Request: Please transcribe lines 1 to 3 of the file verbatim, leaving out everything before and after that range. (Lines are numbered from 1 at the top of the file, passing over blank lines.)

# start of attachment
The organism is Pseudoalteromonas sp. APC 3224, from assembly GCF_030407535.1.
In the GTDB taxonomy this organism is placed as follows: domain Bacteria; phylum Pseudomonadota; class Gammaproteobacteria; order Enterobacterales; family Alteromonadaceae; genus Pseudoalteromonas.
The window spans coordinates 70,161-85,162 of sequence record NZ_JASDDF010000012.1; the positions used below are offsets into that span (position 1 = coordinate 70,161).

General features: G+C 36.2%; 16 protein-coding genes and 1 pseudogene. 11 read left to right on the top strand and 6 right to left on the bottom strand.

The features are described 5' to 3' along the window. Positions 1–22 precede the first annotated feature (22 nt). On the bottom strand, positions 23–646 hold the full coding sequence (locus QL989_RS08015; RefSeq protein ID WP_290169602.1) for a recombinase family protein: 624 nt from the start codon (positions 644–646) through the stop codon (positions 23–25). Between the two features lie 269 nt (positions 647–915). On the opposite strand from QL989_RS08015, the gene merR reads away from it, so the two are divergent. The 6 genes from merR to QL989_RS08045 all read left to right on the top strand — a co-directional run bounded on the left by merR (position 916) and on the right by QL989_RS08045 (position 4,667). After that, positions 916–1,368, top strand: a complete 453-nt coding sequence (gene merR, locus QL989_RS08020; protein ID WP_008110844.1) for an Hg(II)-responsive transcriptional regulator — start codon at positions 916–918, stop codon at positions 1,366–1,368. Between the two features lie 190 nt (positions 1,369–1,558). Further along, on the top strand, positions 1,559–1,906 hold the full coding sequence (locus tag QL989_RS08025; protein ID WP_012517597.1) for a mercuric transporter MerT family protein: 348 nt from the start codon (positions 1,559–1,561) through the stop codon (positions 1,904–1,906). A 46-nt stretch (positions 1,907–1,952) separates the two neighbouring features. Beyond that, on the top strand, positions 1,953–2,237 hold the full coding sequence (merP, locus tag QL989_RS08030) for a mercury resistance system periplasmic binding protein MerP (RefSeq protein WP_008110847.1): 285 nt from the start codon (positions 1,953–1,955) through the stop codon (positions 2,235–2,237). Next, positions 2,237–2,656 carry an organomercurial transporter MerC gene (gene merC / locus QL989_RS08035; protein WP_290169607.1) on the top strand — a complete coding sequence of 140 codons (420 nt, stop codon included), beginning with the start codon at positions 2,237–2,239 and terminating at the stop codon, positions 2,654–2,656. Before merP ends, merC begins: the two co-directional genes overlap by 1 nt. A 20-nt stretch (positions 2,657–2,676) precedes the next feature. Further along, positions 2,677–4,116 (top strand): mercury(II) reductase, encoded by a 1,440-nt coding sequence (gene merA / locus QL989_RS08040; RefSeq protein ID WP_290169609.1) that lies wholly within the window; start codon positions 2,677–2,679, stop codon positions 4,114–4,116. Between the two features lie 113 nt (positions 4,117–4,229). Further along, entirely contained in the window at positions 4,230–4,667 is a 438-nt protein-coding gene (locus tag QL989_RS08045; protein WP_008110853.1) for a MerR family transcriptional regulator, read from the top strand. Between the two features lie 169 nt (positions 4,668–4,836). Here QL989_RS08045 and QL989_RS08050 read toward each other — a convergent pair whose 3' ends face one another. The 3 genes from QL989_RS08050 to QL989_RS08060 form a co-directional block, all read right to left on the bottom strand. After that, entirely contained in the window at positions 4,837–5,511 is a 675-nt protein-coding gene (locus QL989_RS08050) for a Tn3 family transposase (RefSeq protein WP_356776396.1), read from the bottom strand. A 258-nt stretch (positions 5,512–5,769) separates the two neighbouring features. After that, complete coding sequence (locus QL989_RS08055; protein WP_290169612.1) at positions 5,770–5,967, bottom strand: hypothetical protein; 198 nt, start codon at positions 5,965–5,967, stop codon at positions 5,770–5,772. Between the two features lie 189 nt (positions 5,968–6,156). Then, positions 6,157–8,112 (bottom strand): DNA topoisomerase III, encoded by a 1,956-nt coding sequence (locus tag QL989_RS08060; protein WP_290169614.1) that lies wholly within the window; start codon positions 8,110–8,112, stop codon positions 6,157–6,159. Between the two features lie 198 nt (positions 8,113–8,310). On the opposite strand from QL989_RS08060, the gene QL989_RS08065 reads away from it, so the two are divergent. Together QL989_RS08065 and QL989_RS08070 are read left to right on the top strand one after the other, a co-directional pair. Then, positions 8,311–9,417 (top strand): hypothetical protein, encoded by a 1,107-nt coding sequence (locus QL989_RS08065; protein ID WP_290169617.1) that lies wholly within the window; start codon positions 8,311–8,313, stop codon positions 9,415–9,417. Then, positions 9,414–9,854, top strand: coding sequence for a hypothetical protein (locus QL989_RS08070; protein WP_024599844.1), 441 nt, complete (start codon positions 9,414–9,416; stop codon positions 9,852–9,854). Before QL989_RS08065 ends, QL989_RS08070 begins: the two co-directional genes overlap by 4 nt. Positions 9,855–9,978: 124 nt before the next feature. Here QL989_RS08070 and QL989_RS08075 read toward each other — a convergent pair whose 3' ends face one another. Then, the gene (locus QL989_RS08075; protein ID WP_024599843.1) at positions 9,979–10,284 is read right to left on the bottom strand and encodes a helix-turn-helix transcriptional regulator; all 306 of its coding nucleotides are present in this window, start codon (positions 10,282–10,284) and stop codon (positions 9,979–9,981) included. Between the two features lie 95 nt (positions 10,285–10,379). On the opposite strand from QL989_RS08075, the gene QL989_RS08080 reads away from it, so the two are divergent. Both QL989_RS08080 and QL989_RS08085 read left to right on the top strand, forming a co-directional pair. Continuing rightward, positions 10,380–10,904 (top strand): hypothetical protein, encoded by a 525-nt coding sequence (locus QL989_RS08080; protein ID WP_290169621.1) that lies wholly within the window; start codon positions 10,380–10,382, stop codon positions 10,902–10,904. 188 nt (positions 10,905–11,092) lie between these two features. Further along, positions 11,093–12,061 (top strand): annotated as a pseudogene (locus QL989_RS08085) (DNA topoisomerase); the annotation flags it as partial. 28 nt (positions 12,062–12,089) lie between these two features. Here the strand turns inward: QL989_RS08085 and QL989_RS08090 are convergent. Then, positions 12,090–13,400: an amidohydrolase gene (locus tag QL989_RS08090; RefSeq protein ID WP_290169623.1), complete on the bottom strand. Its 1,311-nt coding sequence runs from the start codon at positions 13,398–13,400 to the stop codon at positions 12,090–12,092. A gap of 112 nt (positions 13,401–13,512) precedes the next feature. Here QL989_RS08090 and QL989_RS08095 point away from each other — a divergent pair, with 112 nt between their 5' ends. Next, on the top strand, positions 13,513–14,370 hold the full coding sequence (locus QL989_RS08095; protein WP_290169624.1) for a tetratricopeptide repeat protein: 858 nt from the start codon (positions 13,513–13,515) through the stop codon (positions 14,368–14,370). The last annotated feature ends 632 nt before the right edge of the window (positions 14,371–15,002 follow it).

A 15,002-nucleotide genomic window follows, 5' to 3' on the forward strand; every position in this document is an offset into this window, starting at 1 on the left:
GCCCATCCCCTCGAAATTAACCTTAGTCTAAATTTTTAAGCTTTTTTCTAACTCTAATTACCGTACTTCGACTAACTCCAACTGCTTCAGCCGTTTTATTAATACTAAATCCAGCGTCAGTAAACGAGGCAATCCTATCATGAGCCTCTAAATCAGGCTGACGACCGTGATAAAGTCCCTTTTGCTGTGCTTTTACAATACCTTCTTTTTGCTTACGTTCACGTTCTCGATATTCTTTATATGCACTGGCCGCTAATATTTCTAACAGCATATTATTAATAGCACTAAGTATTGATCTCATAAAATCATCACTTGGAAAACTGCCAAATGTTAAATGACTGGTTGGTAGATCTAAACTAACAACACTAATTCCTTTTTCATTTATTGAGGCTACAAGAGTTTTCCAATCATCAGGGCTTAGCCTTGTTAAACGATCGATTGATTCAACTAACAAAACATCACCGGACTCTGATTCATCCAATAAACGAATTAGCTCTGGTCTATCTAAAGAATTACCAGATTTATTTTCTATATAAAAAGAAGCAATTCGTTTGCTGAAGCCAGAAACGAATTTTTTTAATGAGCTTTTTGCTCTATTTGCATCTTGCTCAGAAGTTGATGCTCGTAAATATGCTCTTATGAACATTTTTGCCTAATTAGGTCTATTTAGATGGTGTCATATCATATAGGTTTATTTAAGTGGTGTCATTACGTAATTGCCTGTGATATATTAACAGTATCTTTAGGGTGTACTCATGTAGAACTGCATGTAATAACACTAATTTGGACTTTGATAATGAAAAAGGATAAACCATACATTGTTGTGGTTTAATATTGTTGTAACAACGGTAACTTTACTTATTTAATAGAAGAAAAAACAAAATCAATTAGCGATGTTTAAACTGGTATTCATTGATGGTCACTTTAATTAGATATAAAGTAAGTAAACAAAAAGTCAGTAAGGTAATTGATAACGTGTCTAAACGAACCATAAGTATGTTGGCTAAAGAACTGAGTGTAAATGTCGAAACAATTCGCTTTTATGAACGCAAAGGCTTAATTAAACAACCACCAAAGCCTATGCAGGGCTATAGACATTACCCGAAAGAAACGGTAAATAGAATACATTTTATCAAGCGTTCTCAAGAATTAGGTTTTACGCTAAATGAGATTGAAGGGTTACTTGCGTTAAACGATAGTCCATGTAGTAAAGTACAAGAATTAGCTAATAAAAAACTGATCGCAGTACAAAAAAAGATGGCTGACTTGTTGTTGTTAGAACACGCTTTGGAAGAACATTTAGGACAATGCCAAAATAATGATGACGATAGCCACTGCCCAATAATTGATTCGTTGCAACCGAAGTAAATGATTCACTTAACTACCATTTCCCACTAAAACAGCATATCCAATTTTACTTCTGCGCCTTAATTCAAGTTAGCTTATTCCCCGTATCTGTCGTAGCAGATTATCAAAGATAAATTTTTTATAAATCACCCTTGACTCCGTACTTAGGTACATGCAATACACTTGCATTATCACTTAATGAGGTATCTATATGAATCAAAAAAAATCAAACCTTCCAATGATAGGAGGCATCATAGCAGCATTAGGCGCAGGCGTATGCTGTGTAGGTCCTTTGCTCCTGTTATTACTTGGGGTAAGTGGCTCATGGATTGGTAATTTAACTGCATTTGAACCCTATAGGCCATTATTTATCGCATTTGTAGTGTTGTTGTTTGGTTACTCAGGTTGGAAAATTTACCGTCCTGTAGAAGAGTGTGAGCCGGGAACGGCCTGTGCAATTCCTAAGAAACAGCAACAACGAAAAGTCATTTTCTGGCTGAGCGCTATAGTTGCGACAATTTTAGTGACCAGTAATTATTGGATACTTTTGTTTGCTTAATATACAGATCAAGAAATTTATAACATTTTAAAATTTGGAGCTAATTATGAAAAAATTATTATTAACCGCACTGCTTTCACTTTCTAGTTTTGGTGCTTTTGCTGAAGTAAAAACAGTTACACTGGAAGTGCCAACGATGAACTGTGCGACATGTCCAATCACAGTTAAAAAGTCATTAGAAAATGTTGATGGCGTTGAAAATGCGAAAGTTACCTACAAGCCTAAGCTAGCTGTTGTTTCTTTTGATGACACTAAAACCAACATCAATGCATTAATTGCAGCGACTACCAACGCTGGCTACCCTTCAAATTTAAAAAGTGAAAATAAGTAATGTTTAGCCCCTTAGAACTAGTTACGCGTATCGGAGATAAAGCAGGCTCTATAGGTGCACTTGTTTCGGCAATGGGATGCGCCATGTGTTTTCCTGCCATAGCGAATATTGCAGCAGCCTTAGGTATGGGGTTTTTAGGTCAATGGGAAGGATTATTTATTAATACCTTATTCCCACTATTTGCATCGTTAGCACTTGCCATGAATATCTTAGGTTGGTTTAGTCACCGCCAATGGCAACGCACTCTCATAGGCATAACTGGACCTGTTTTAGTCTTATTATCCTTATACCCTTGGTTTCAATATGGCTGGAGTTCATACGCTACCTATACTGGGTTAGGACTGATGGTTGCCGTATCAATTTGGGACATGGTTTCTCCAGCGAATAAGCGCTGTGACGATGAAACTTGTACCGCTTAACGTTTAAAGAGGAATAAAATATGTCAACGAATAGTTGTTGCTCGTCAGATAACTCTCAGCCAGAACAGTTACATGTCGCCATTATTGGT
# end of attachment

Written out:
The organism is Pseudoalteromonas sp. APC 3224, from assembly GCF_030407535.1.
In the GTDB taxonomy this organism is placed as follows: domain Bacteria; phylum Pseudomonadota; class Gammaproteobacteria; order Enterobacterales; family Alteromonadaceae; genus Pseudoalteromonas.
The window spans coordinates 70,161-85,162 of sequence record NZ_JASDDF010000012.1; the positions used below are offsets into that span (position 1 = coordinate 70,161).